One important distinction between the different level crossing types is the presence of the control light or protection signal which brings the train to a stop before it reaches a level crossing with a faulty system. For the MIDI and MINI configurations, the control light for the train driver is a mandatory requirement, while the MICRO configuration has a flashing yellow light that warns road users of a fault with the system. Therefore, in the case of a fault, the responsibility for passing over the level crossing lies with the road user. For this reason, where the MICRO configurations are installed, road users must be able to check that the track is safe to cross. A risk which must be taken into consideration with this configuration is the possibility of a road user misjudging the situation as a train approaches.

Using hazard analyses, the risks involved in the three types of level crossing with their specific functional configuration can be identified. It becomes clear that the failure of individual functions of the systems either leads directly to a hazard at a system level, or could potentially lead to such a hazard (i.e. where a hazard only results from a combination of factors, for example the failure of a second function). In addition to the risks resulting from the failure of an individual system function, the possible risks relating to the staff involved must also be taken into account. These include the possibility of the train driver failing to notice that the control light is not functioning (in the case of the level crossing configurations with this function), which will lead to the train passing through a completely or partially unsecured level crossing. The frequency of this mistake can be significantly reduced by installing a train protection system. As current legislation [6] requires train protection systems to be installed, the probability of a train passing over a level crossing with a non-functioning control light is very low (10-5 failures per passage).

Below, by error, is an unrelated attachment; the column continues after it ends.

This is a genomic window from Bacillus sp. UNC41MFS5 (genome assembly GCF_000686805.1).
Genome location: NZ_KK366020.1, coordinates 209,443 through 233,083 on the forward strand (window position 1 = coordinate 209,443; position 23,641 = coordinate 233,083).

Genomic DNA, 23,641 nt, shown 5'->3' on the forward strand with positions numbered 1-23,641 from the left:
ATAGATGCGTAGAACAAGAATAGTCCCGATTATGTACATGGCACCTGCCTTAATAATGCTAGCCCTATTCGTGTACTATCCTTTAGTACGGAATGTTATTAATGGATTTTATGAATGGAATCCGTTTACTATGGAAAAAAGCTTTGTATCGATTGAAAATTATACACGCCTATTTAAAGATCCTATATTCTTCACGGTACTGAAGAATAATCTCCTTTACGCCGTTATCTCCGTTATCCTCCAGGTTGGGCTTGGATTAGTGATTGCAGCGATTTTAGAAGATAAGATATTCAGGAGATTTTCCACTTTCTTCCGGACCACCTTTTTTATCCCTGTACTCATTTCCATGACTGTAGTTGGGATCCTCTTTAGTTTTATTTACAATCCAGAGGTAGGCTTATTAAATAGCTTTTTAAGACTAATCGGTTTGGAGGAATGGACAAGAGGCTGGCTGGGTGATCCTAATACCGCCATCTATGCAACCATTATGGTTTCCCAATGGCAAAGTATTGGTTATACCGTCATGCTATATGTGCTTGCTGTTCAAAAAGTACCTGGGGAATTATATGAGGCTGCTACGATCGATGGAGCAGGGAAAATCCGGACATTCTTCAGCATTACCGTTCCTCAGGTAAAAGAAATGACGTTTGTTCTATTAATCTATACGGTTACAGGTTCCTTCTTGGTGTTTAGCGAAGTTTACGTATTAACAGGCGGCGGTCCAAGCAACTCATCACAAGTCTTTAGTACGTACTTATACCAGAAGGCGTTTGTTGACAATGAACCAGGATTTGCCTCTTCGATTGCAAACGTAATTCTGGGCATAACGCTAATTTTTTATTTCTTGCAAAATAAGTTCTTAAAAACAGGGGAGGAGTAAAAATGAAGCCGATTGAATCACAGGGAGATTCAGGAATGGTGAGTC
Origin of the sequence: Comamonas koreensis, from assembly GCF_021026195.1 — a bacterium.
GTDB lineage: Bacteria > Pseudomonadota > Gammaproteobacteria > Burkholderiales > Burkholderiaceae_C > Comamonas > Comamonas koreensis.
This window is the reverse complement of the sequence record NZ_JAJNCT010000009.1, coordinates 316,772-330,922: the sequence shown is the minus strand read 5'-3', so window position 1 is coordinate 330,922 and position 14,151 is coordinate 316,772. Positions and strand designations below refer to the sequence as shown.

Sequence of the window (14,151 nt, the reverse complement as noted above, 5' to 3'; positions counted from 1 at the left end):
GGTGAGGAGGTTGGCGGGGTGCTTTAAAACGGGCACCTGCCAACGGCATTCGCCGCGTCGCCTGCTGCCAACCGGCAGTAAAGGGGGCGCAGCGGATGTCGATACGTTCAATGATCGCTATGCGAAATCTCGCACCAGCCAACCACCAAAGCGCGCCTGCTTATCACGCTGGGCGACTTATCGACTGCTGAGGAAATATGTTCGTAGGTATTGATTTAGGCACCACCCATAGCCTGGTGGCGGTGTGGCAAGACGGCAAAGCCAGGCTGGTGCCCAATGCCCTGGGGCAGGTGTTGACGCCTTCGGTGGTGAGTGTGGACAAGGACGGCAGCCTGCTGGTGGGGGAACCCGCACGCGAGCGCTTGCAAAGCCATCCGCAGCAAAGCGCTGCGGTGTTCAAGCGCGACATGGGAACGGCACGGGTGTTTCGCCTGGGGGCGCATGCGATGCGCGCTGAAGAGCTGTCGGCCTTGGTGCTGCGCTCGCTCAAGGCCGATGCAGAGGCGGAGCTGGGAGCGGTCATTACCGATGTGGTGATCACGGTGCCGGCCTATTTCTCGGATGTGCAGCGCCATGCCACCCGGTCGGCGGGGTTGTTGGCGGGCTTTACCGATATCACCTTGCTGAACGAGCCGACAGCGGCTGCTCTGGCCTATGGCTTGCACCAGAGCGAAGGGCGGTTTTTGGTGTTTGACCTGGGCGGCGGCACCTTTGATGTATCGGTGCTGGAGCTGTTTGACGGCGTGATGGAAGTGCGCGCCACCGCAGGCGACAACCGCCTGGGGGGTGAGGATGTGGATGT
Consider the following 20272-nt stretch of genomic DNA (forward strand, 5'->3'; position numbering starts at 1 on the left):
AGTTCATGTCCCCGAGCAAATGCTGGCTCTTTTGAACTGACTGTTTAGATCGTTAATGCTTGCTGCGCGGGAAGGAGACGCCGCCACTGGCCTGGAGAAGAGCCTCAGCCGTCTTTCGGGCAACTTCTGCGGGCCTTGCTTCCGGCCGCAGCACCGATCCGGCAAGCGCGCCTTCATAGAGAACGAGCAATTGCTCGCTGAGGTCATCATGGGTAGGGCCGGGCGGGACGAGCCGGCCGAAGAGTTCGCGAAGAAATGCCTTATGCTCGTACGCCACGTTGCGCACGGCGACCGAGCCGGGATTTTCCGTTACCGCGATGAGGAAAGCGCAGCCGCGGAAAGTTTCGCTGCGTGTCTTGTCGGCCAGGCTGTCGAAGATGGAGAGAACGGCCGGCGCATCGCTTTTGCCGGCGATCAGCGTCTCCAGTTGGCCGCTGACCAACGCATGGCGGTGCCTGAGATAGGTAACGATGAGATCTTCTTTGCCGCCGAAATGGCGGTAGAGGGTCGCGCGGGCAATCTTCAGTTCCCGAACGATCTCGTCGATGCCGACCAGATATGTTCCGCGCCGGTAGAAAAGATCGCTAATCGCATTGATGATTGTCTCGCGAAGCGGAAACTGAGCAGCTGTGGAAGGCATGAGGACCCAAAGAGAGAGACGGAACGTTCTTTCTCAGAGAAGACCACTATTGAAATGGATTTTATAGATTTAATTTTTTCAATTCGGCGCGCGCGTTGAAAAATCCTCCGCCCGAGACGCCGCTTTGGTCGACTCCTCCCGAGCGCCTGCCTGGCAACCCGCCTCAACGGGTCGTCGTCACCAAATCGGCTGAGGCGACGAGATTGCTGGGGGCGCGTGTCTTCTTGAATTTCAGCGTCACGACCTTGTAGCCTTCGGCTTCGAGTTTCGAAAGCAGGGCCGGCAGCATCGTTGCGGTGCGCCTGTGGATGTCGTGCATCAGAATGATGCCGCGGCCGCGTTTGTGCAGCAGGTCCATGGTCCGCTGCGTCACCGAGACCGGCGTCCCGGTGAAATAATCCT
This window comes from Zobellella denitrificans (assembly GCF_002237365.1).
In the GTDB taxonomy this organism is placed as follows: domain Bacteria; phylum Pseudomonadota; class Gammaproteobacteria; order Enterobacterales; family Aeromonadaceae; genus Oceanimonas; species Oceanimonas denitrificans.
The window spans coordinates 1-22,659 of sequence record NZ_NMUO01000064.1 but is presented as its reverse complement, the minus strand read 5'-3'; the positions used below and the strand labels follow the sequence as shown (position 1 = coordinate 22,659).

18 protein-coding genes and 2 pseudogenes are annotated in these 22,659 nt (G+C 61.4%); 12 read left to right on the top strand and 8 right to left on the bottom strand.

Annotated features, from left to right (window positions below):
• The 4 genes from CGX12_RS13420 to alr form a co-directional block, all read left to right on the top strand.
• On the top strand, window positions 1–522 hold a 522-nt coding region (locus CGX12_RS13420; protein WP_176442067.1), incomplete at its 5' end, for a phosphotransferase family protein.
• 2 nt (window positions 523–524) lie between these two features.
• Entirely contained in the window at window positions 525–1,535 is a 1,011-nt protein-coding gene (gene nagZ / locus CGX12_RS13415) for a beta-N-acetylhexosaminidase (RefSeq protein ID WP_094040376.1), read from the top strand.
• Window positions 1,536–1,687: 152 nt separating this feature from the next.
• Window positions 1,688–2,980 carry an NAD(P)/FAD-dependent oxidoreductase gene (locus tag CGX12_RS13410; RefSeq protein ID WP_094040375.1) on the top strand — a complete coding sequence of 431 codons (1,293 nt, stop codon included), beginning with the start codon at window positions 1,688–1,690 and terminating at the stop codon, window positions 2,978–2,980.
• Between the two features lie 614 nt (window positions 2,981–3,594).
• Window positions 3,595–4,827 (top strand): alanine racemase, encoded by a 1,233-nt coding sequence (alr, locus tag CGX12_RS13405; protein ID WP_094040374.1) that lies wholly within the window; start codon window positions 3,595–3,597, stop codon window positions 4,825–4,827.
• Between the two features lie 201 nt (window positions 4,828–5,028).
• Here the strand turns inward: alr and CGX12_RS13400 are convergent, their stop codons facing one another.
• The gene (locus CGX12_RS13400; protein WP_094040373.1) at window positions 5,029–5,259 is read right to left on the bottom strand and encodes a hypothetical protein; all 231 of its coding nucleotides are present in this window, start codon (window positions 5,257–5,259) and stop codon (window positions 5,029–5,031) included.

1. Formal modelling of the level crossings

4.1 Petri nets

The individual risk to level crossing users is calculated on the basis of the creation of a formal model for each of the three types of level crossing. Petri nets are used to produce the models [9]. These are a widely used method of describing stochastic and deterministic dynamic systems. In this case, a class of EDSPN (Extended Deterministic and Stochastic Petri nets) is used with the net elements shown in Figure 2.

2 abra

Fig. 2 Elements of the class of Petri nets used

An event in a Petri net model can only occur if all its input places are marked with a token. The state change is untimed (transitions as narrow bars – see Figure 3). Allocating timed (deterministic or stochastic) parameters to the transitions (black or white rectangles) enables the temporary dynamic behaviour of a system to be modelled in addition to the logical behaviour.